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Ag measures signed by governor

(CIFN file photo)

DU QUOIN — Gov. Bruce Rauner has signed the Industrial Hemp Act, Senate Bill 2298, adding Illinois to a growing number of states that permit growth of cannabis cultivated for non-drug uses such as paper- and fabric-making, biodegradable plastics, construction materials and health food.

The governor also signed House Bill 5749 recently, easing weight-limit restrictions on state highways during harvest time, improving the competitive outlook for Illinois farmers and agricultural commodities haulers. Both measures will enhance one of the state’s leading industries: farming.

“Legalizing the farming of industrial hemp just makes good sense,” Rauner said. “Roughly 38 states — including our neighbors in Wisconsin, Kentucky, Indiana, Missouri and Tennessee — have allowed or are considering allowing cultivation of this crop for commercial, research or pilot programs. Our farmers should have this option as well. This new state licensure program begins that process.”

“The Illinois Farm Bureau appreciates Gov. Rauner signing SB 2298 which legalizes the growing of industrial hemp by Illinois farmers,” said Richard Guebert Jr., president, Illinois Farm Bureau. “Illinois Farm Bureau policy, developed by our grassroots members, has long supported the production, processing, and utilization of industrial hemp. Illinois farmers will now have new opportunities to diversify their farms by growing this versatile crop.”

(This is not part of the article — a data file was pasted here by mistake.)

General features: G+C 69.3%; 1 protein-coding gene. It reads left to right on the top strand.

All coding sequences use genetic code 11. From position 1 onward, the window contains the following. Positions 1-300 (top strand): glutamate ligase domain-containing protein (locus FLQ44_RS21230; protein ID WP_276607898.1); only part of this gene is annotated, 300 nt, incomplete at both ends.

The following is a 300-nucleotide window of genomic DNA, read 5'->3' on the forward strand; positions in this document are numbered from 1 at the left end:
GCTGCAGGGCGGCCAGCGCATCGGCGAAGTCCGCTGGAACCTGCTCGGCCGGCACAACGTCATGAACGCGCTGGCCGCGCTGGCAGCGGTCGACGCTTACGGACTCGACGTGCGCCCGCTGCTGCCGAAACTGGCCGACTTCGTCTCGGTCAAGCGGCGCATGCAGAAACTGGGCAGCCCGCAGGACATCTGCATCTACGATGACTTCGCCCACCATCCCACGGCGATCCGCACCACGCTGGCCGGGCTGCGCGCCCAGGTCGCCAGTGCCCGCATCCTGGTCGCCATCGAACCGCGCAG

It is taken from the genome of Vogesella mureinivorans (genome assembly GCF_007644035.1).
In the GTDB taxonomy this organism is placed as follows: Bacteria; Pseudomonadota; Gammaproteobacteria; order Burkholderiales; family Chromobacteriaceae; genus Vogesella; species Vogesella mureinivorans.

“We are excited that Gov. Rauner is signing into law a bill that will bring a new sustainable agriculture industry and millions of dollars in investment and economic growth to Illinois,” added Jen Walling, executive director of the Illinois Environmental Council. “Industrial hemp will bring new opportunities to Illinois farmers. We are very grateful to the elected officials and advocates that worked so long to pass the right bill for Illinois.”

The Industrial Hemp Act, effective immediately, creates a state licensure program through the Department of Agriculture that enables those who desire to grow the crop to do so. The state Department of Agriculture shall establish rules for THC-level testing of industrial hemp crops.

“Today, hemp products are sold on store shelves throughout Illinois, but our farmers are not able to grow hemp in their fields,” said Lt. Gov. Evelyn Sanguinetti, who chairs the Governor’s Rural Affairs Council and attended today’s bill signing at the State Fair in Du Quoin. “Our farmers lead the nation in corn and soybean production. In signing this bill, Gov. Rauner is providing our framers another crop for their fields and another opportunity to compete nationally.”

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